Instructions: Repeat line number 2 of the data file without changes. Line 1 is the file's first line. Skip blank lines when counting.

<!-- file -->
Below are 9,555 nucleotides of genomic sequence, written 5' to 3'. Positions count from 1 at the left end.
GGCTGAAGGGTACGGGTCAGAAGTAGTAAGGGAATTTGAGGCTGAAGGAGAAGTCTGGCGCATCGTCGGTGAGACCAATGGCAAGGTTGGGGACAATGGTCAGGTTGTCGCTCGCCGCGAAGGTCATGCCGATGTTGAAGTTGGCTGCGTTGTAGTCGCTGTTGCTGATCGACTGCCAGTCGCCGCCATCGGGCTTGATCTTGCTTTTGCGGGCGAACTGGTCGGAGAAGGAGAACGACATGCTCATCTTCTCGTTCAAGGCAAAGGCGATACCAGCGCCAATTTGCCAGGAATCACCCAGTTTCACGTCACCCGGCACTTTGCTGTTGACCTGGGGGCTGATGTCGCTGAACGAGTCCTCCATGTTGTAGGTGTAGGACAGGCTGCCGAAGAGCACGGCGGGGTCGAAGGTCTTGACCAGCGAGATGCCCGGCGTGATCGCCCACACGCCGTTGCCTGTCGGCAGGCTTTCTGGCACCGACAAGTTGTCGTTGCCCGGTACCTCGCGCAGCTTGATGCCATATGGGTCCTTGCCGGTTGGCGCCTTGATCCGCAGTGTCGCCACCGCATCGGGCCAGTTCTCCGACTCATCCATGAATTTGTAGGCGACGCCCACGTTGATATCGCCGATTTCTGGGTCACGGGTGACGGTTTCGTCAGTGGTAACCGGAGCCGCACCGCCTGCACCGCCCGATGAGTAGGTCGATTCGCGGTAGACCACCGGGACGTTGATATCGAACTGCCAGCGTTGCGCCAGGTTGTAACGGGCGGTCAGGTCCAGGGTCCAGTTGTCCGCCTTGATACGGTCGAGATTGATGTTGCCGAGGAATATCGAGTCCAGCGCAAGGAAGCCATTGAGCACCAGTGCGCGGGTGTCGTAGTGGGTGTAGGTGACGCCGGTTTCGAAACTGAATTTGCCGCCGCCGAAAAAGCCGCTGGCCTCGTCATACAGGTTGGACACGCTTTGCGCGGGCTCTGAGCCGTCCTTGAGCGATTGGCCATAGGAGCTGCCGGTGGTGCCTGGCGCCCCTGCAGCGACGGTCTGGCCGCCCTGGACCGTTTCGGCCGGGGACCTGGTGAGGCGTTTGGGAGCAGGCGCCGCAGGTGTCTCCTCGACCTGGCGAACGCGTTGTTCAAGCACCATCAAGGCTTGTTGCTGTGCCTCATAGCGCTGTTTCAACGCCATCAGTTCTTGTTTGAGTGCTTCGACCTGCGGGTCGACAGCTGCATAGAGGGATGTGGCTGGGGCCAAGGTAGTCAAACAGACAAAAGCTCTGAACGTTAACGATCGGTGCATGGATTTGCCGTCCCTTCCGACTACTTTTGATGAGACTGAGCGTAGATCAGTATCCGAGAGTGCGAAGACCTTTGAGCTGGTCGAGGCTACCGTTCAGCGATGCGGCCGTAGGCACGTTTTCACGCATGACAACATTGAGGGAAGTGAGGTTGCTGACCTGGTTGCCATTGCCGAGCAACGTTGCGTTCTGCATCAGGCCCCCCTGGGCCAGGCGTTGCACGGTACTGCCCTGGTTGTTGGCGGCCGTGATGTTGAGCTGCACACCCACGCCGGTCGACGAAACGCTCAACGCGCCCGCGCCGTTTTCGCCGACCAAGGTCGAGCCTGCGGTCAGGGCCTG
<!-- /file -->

GGCTGAAGGGTACGGGTCAGAAGTAGTAAGGGAATTTGAGGCTGAAGGAGAAGTCTGGCGCATCGTCGGTGAGACCAATGGCAAGGTTGGGGACAATGGTCAGGTTGTCGCTCGCCGCGAAGGTCATGCCGATGTTGAAGTTGGCTGCGTTGTAGTCGCTGTTGCTGATCGACTGCCAGTCGCCGCCATCGGGCTTGATCTTGCTTTTGCGGGCGAACTGGTCGGAGAAGGAGAACGACATGCTCATCTTCTCGTTCAAGGCAAAGGCGATACCAGCGCCAATTTGCCAGGAATCACCCAGTTTCACGTCACCCGGCACTTTGCTGTTGACCTGGGGGCTGATGTCGCTGAACGAGTCCTCCATGTTGTAGGTGTAGGACAGGCTGCCGAAGAGCACGGCGGGGTCGAAGGTCTTGACCAGCGAGATGCCCGGCGTGATCGCCCACACGCCGTTGCCTGTCGGCAGGCTTTCTGGCACCGACAAGTTGTCGTTGCCCGGTACCTCGCGCAGCTTGATGCCATATGGGTCCTTGCCGGTTGGCGCCTTGATCCGCAGTGTCGCCACCGCATCGGGCCAGTTCTCCGACTCATCCATGAATTTGTAGGCGACGCCCACGTTGATATCGCCGATTTCTGGGTCACGGGTGACGGTTTCGTCAGTGGTAACCGGAGCCGCACCGCCTGCACCGCCCGATGAGTAGGTCGATTCGCGGTAGACCACCGGGACGTTGATATCGAACTGCCAGCGTTGCGCCAGGTTGTAACGGGCGGTCAGGTCCAGGGTCCAGTTGTCCGCCTTGATACGGTCGAGATTGATGTTGCCGAGGAATATCGAGTCCAGCGCAAGGAAGCCATTGAGCACCAGTGCGCGGGTGTCGTAGTGGGTGTAGGTGACGCCGGTTTCGAAACTGAATTTGCCGCCGCCGAAAAAGCCGCTGGCCTCGTCATACAGGTTGGACACGCTTTGCGCGGGCTCTGAGCCGTCCTTGAGCGATTGGCCATAGGAGCTGCCGGTGGTGCCTGGCGCCCCTGCAGCGACGGTCTGGCCGCCCTGGACCGTTTCGGCCGGGGACCTGGTGAGGCGTTTGGGAGCAGGCGCCGCAGGTGTCTCCTCGACCTGGCGAACGCGTTGTTCAAGCACCATCAAGGCTTGTTGCTGTGCCTCATAGCGCTGTTTCAACGCCATCAGTTCTTGTTTGAGTGCTTCGACCTGCGGGTCGACAGCTGCATAGAGGGATGTGGCTGGGGCCAAGGTAGTCAAACAGACAAAAGCTCTGAACGTTAACGATCGGTGCATGGATTTGCCGTCCCTTCCGACTACTTTTGATGAGACTGAGCGTAGATCAGTATCCGAGAGTGCGAAGACCTTTGAGCTGGTCGAGGCTACCGTTCAGCGATGCGGCCGTAGGCACGTTTTCACGCATGACAACATTGAGGGAAGTGAGGTTGCTGACCTGGTTGCCATTGCCGAGCAACGTTGCGTTCTGCATCAGGCCCCCCTGGGCCAGGCGTTGCACGGTACTGCCCTGGTTGTTGGCGGCCGTGATGTTGAGCTGCACACCCACGCCGGTCGACGAAACGCTCAACGCGCCCGCGCCGTTTTCGCCGACCAAGGTCGAGCCTGCGGTCAGGGCCTG